The frenzied pace of the New York City sales market is calming down, a result of more listings on the market and slowing demand. With less competition, buyers have gained some breathing room—they can take a day or two to make an offer—something not possible in recent months. It’s not exactly a swing from a seller’s to a buyer’s market, at least not yet—it’s more like a nudge.
You can expect a slower pace to return this summer, when the market usually takes a pause for vacations. (Unlike last summer, when third quarter Manhattan sales saw the highest quarterly total in more than 32 years.)
Up until recently, demand from buyers meant even as listings ticked up, they were just as quickly snatched off the market. But that’s changed, the number of new listings coming to market each month minus units signed into contract or taken off the market—is on track to notch three positive months in a row for the first time since the reopening post-Covid.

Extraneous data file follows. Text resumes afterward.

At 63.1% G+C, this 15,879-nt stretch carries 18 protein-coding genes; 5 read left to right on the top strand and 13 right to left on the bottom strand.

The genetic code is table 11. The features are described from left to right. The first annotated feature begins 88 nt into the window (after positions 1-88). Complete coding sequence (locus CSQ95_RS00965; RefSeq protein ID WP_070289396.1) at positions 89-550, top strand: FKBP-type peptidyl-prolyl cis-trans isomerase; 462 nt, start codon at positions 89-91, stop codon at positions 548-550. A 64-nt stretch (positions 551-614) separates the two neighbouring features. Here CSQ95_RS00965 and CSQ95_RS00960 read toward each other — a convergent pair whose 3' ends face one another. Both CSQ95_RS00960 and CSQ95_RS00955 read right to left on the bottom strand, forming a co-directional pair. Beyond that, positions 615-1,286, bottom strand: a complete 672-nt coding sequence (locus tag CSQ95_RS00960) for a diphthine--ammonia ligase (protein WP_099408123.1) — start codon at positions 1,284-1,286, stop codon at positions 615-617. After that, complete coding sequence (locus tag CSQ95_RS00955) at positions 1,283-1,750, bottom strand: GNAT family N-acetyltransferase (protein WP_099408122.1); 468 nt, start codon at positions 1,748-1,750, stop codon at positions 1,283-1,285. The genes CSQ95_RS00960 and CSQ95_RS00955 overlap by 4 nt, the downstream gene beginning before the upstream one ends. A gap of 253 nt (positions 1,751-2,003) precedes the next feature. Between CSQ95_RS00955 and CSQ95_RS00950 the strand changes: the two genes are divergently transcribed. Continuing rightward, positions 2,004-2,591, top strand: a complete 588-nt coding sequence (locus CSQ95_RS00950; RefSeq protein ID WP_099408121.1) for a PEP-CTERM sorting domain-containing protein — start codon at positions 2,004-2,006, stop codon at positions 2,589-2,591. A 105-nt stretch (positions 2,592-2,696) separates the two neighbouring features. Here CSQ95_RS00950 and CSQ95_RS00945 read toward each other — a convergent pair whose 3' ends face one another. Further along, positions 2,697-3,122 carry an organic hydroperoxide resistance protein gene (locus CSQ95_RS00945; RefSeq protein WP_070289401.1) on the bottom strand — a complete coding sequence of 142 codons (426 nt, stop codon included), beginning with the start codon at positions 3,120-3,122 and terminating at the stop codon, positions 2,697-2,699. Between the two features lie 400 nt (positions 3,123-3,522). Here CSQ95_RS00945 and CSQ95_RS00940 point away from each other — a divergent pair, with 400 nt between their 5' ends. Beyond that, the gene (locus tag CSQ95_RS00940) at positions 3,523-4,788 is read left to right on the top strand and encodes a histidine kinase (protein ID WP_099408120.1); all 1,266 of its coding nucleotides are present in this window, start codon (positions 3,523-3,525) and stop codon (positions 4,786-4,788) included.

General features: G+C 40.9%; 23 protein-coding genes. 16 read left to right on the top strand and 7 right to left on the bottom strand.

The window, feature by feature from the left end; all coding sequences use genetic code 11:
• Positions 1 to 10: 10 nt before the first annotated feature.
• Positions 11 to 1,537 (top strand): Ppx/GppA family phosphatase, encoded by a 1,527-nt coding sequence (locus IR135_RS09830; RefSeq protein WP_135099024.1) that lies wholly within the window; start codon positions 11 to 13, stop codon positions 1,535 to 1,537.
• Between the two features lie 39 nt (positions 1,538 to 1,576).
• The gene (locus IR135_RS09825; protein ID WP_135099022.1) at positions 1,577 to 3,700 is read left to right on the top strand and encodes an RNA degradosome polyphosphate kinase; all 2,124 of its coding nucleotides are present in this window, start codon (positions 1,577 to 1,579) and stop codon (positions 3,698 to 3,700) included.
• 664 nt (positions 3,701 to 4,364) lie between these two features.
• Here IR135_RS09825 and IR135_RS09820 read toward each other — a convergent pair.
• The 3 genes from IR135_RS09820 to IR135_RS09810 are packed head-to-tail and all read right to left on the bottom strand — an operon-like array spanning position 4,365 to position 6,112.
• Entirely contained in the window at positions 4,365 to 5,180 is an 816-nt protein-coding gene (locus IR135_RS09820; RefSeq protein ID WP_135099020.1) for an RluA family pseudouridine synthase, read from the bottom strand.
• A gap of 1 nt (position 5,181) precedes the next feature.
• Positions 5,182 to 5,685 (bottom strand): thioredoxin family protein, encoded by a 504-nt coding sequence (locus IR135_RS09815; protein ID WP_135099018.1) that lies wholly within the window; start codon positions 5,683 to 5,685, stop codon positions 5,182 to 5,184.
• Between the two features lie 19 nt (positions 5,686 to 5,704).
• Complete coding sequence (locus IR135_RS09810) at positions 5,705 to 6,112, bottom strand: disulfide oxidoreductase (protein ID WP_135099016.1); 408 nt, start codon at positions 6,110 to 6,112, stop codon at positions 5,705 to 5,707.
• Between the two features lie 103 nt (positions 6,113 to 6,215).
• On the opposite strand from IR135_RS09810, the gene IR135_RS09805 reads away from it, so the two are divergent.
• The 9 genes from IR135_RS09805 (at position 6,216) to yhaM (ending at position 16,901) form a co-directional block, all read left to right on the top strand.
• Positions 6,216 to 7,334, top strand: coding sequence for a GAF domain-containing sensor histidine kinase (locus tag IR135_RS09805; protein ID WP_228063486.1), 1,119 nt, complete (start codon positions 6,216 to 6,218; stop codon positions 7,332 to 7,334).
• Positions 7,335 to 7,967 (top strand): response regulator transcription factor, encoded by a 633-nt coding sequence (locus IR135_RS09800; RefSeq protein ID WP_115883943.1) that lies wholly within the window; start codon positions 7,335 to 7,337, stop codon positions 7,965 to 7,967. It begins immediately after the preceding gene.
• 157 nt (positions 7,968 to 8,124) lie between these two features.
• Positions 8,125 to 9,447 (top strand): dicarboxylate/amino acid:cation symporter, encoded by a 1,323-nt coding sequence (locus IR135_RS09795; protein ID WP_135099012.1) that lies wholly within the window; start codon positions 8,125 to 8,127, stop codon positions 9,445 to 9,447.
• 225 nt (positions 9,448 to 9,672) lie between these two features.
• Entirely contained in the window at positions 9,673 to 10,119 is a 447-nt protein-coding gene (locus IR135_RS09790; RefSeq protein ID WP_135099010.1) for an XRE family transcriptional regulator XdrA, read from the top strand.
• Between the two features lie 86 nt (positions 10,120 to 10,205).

A real estate report that tracks this shift in the market is the latest edition of the Miller Samuel Report. Jonathan Miller, president and CEO of the appraisal firm Miller Samuel and the author of the report, notes that new signed contracts for Manhattan co-ops, condos and one-to-three-family houses has slipped year over year in four out of the past five months—a lack of listings has been to blame, up until now. With the May report, Miller notes, “the rise in mortgage rates in recent months has enabled a year-over-year addition of new listings to the market in May.” In real terms, that means buyers have more choice.